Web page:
Researchers Manuel Arruebo and Víctor Sebastián, from the CIBER-BBN group led by Jesús Santamaría (NFP) at the University of Zaragoza, that coordinates NANBIOSIS Unit 9 Synthesis of Nanoparticles, have received the second prize of the Resomer Awards granted by the company Evonik, a international recognition to competitiviness.

Their work “Promoting bioengineered tooth innervation using nanostructured and hybrid scaffolds”, has been published in the journal Acta Biomaterialia 50 (2017) 493-501. In this work, the researchers of the CIBER-BBN manufactured biodegradable materials such as scaffolds to promote dental regeneration. These scaffolds contained an immunosuppressive drug that, in addition to avoiding rejection after implantation, favored innervation. These implants were evaluated in vitro and in vivo at the French National Institute for Medical Research in Strasbourg, in the group of Nadia Jessel, demonstrating in animal models that these implants favored tooth regeneration and that the regenerated teeth were vascularized and innervated, both necessary characteristics to obtain a good regeneration.

The company Evonik AG is one of the largest chemical companies in the world with more than 36,000 workers and chemical plants in more than 30 countries. Its specialty is fine chemistry and one of its flagship products are biodegradable polymers.

Article of reference

Promoting bioengineered tooth innervation using nanostructured and hybrid scaffolds. Kuchler-Bopp S, Larrea A, Petry L, Idoux-Gillet Y, Sebastian V, Ferrandon A, Schwinté P, Arruebo M, Benkirane-Jessel N. Acta Biomater. 2017 Mar 1;50:493-501. DOI: 10.1016/j.actbio.2017.01.001  Epub 2017 Jan 3.

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Advanced methods of continuous production of Nanomaterials

Victor Sebastian, researcher of  NANBIOSIS Unit 9 Synthesis of Nanoparticles Unit, explains the production technologies in continuous (Microfluidic systems liquid phase or pyrolysis activated by laser, gas phase in which the nanoparticles are produced)

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Jesús Santamaría, interviewed in the Cadena Ser Radio, denounces the bureaucratic barriers that hinder research.

Jesús Santamaría, Scientific Director of NANBIOSIS Unit 9, Synthesis of Nanoparticles Unit, denounces the bureaucratic obstacles of the Law of Contracts, which are paralyzing the investigations whenever it is necessary to buy material or hire personnel.  His research against cancer, which received one of the most powerful European funding of more than two million euros, is stranded because of this rule, which requires to take out any purchase over 15,000 euros. “You can not do research like that,” Santamaría said. “In other countries there are no obstacles and we have to compete with them”

With the entry into force on March 9 of Law 9/2017 of November 8, scientists encounter importan important problems to use not only their basic budgets but also to use funds obtained in open and competitive calls, so they have money available to investigate that can not be spent.

This situation of Spanish research has been reviewed internationally, for example in an article published by the prestigious journal Science: Accounting rules hobble Spanish institutes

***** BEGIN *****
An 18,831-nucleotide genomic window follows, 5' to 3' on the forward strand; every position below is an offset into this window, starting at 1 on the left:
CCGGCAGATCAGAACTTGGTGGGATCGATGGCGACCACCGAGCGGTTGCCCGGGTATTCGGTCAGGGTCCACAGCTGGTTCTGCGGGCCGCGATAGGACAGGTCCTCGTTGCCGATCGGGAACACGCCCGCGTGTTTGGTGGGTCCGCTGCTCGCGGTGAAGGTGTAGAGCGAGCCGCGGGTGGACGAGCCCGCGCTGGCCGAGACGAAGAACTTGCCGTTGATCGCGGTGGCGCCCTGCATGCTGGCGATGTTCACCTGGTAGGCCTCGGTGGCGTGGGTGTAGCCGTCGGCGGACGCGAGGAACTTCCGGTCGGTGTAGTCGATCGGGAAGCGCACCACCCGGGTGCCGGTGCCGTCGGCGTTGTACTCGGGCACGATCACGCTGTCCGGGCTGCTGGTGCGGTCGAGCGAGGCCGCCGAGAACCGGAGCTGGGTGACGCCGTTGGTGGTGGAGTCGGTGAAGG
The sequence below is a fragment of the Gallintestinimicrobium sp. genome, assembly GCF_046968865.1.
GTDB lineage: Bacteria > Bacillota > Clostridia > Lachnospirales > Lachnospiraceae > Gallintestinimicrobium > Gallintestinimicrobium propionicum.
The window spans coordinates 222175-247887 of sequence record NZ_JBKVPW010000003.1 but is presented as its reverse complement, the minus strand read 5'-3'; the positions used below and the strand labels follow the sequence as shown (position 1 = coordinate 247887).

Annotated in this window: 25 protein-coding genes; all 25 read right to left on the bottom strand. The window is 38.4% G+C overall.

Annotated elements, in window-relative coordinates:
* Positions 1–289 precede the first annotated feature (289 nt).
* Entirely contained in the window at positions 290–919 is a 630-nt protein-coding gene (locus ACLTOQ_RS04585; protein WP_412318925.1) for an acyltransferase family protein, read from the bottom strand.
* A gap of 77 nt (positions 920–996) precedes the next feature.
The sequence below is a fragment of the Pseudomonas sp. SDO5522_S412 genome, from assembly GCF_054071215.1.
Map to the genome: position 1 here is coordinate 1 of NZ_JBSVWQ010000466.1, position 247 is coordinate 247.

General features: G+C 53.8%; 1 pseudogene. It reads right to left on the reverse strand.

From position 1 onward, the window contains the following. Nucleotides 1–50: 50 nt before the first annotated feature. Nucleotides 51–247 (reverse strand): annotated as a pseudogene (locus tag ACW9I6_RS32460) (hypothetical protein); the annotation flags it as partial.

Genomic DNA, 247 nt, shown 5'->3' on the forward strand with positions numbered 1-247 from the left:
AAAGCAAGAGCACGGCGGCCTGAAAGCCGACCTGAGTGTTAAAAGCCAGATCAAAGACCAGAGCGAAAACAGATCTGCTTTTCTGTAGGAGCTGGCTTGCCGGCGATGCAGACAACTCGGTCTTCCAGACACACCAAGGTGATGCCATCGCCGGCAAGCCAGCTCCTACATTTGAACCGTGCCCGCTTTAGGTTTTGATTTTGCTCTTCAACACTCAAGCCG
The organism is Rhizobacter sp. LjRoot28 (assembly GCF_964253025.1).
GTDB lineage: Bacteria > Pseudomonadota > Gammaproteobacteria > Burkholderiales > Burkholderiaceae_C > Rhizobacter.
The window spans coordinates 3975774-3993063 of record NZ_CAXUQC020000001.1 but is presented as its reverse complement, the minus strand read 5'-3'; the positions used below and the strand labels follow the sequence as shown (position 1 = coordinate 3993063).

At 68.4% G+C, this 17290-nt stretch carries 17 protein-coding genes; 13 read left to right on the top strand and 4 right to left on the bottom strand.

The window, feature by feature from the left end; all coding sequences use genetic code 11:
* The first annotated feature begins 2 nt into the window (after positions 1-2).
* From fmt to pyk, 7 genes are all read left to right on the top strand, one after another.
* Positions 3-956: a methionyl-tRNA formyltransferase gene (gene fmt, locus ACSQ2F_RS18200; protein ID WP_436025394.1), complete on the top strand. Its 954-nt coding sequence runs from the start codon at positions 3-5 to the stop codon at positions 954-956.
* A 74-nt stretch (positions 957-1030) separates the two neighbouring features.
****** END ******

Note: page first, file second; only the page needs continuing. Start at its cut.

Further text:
Until now, spending limits were applied per researcher, project and year. (that is, public tenders or having to submit several budgets). Now the limit is computed at the institutional level. This makes it impossible, in practice, to execute budgets, given that once the border of 15,000 euros per institution is exceeded, the direct contract it is not possible but it is needed to undertake the procedures of a contest which can take months.

But all of this does not happen outside Spain, not even in Europe, even though this law is an adaptation of a European Directive. In the rest of the European Union, Science has been prevented from going through this “funnel”. Santamaria calls for a stronger reaction from the scientific community towards the administration.

These obstacles and their results in the R+D were explained in an article published in El Diario.es on April 4, titled “Why does the government make it difficult to carry out scientific research spending?”: “This measure, which may make some sense for laboratories Hospitals that carry out routine analyzes in a standardized manner are meaningless when we talk about independent research groups that work in very diverse areas within the same center, and that lack the administrative personnel necessary to manage this new form of bidding. make impossible, for example, the execution of expenses in other countries, something as common as the payment to a laboratory in North America for the performance of a chemical or genetic analysis: according to this law the foreign laboratory would have to be submitted to the contest. of billing of this type of services are tiny enough so that a laboratory i International, which is extremely busy with the processing of their samples and the calibration and maintenance of their equipment, bother to start the long and complex path of opting for a public tender so that a Spanish researcher can pay for the analysis of their samples. “